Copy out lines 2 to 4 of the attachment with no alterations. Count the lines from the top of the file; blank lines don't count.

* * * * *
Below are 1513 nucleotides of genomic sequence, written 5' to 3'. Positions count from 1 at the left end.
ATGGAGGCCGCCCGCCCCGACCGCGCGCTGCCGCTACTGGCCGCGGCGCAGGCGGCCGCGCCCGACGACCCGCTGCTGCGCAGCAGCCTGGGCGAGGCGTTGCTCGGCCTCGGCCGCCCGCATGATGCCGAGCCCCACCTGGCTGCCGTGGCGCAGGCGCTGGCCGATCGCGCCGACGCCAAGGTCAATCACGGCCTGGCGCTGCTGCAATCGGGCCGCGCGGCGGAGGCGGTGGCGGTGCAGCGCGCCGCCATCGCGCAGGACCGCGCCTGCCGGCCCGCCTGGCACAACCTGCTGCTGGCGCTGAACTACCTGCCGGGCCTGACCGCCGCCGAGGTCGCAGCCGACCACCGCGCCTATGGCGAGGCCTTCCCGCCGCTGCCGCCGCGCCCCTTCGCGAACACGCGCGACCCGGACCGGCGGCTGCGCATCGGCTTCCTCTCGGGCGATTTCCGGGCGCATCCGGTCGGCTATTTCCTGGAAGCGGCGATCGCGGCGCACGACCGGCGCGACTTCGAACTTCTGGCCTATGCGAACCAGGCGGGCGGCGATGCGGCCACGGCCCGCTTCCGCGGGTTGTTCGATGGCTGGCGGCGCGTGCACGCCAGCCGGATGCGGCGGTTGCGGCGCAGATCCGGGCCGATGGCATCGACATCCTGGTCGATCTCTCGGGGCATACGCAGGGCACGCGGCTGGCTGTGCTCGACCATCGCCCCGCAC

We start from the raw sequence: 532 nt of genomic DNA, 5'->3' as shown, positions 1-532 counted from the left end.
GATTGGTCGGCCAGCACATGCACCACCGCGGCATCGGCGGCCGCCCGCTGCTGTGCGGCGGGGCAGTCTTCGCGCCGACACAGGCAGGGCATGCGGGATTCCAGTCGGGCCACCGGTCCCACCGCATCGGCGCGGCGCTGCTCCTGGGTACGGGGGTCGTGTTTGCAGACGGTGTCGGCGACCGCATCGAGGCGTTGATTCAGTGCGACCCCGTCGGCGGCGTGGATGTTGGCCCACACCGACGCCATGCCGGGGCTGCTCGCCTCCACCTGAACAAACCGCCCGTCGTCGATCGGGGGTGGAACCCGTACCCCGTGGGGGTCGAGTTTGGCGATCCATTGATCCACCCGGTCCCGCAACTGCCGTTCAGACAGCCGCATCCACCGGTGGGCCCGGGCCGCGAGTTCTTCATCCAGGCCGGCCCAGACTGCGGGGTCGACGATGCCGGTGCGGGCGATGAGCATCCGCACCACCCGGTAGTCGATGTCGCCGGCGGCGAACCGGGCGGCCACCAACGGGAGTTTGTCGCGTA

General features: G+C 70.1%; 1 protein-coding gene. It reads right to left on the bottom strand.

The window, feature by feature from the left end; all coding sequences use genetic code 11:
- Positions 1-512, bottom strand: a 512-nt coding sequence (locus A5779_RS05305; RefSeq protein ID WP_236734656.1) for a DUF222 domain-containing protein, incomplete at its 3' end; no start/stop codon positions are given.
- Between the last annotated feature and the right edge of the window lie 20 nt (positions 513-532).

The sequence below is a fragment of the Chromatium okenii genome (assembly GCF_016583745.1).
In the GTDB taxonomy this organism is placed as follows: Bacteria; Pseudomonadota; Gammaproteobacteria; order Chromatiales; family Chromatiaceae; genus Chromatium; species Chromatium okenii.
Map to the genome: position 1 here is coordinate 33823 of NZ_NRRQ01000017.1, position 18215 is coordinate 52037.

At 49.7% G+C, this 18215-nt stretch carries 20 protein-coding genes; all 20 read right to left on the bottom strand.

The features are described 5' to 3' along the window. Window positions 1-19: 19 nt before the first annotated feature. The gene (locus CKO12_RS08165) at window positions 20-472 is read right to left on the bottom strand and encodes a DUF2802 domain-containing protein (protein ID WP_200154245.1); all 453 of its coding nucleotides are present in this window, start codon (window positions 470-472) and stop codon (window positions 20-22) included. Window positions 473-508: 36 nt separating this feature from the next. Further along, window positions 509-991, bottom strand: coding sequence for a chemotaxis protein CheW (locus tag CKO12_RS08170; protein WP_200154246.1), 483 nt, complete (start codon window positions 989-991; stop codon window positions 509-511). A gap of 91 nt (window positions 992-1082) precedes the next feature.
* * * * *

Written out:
ATGGAGGCCGCCCGCCCCGACCGCGCGCTGCCGCTACTGGCCGCGGCGCAGGCGGCCGCGCCCGACGACCCGCTGCTGCGCAGCAGCCTGGGCGAGGCGTTGCTCGGCCTCGGCCGCCCGCATGATGCCGAGCCCCACCTGGCTGCCGTGGCGCAGGCGCTGGCCGATCGCGCCGACGCCAAGGTCAATCACGGCCTGGCGCTGCTGCAATCGGGCCGCGCGGCGGAGGCGGTGGCGGTGCAGCGCGCCGCCATCGCGCAGGACCGCGCCTGCCGGCCCGCCTGGCACAACCTGCTGCTGGCGCTGAACTACCTGCCGGGCCTGACCGCCGCCGAGGTCGCAGCCGACCACCGCGCCTATGGCGAGGCCTTCCCGCCGCTGCCGCCGCGCCCCTTCGCGAACACGCGCGACCCGGACCGGCGGCTGCGCATCGGCTTCCTCTCGGGCGATTTCCGGGCGCATCCGGTCGGCTATTTCCTGGAAGCGGCGATCGCGGCGCACGACCGGCGCGACTTCGAACTTCTGGCCTATGCGAACCAGGCGGGCGGCGATGCGGCCACGGCCCGCTTCCGCGGGTTGTTCGATGGCTGGCGGCGCGTGCACGCCAGCCGGATGCGGCGGTTGCGGCGCAGATCCGGGCCGATGGCATCGACATCCTGGTCGATCTCTCGGGGCATACGCAGGGCACGCGGCTGGCTGTGCTCGACCATCGCCCCGCAC

We start from the raw sequence: 532 nt of genomic DNA, 5'->3' as shown, positions 1-532 counted from the left end.
GATTGGTCGGCCAGCACATGCACCACCGCGGCATCGGCGGCCGCCCGCTGCTGTGCGGCGGGGCAGTCTTCGCGCCGACACAGGCAGGGCATGCGGGATTCCAGTCGGGCCACCGGTCCCACCGCATCGGCGCGGCGCTGCTCCTGGGTACGGGGGTCGTGTTTGCAGACGGTGTCGGCGACCGCATCGAGGCGTTGATTCAGTGCGACCCCGTCGGCGGCGTGGATGTTGGCCCACACCGACGCCATGCCGGGGCTGCTCGCCTCCACCTGAACAAACCGCCCGTCGTCGATCGGGGGTGGAACCCGTACCCCGTGGGGGTCGAGTTTGGCGATCCATTGATCCACCCGGTCCCGCAACTGCCGTTCAGACAGCCGCATCCACCGGTGGGCCCGGGCCGCGAGTTCTTCATCCAGGCCGGCCCAGACTGCGGGGTCGACGATGCCGGTGCGGGCGATGAGCATCCGCACCACCCGGTAGTCGATGTCGCCGGCGGCGAACCGGGCGGCCACCAACGGGAGTTTGTCGCGTA